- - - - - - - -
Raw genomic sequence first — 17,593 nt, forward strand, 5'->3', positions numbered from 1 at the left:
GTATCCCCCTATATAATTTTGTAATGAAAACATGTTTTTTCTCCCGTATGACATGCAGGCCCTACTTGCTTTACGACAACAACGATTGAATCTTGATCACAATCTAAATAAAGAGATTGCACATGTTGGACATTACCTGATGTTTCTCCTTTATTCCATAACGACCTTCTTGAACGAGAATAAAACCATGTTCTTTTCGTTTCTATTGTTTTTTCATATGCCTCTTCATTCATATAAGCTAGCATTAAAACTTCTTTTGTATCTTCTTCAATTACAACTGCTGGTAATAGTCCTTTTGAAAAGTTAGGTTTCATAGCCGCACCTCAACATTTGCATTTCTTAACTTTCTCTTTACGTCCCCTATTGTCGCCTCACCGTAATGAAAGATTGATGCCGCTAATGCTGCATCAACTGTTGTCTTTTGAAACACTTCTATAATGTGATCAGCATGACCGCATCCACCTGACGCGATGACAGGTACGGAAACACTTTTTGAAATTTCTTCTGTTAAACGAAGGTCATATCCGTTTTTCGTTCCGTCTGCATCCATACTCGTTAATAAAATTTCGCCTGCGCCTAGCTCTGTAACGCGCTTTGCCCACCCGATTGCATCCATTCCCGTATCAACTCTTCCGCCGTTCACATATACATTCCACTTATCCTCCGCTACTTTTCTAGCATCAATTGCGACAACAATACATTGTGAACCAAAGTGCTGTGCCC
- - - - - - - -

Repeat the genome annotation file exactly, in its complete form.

Raw genomic sequence first — 17,593 nt, forward strand, 5'->3', positions numbered from 1 at the left:
GTATCCCCCTATATAATTTTGTAATGAAAACATGTTTTTTCTCCCGTATGACATGCAGGCCCTACTTGCTTTACGACAACAACGATTGAATCTTGATCACAATCTAAATAAAGAGATTGCACATGTTGGACATTACCTGATGTTTCTCCTTTATTCCATAACGACCTTCTTGAACGAGAATAAAACCATGTTCTTTTCGTTTCTATTGTTTTTTCATATGCCTCTTCATTCATATAAGCTAGCATTAAAACTTCTTTTGTATCTTCTTCAATTACAACTGCTGGTAATAGTCCTTTTGAAAAGTTAGGTTTCATAGCCGCACCTCAACATTTGCATTTCTTAACTTTCTCTTTACGTCCCCTATTGTCGCCTCACCGTAATGAAAGATTGATGCCGCTAATGCTGCATCAACTGTTGTCTTTTGAAACACTTCTATAATGTGATCAGCATGACCGCATCCACCTGACGCGATGACAGGTACGGAAACACTTTTTGAAATTTCTTCTGTTAAACGAAGGTCATATCCGTTTTTCGTTCCGTCTGCATCCATACTCGTTAATAAAATTTCGCCTGCGCCTAGCTCTGTAACGCGCTTTGCCCACCCGATTGCATCCATTCCCGTATCAACTCTTCCGCCGTTCACATATACATTCCACTTATCCTCCGCTACTTTTCTAGCATCAATTGCGACAACAATACATTGTGAACCAAAGTGCTGTGCCC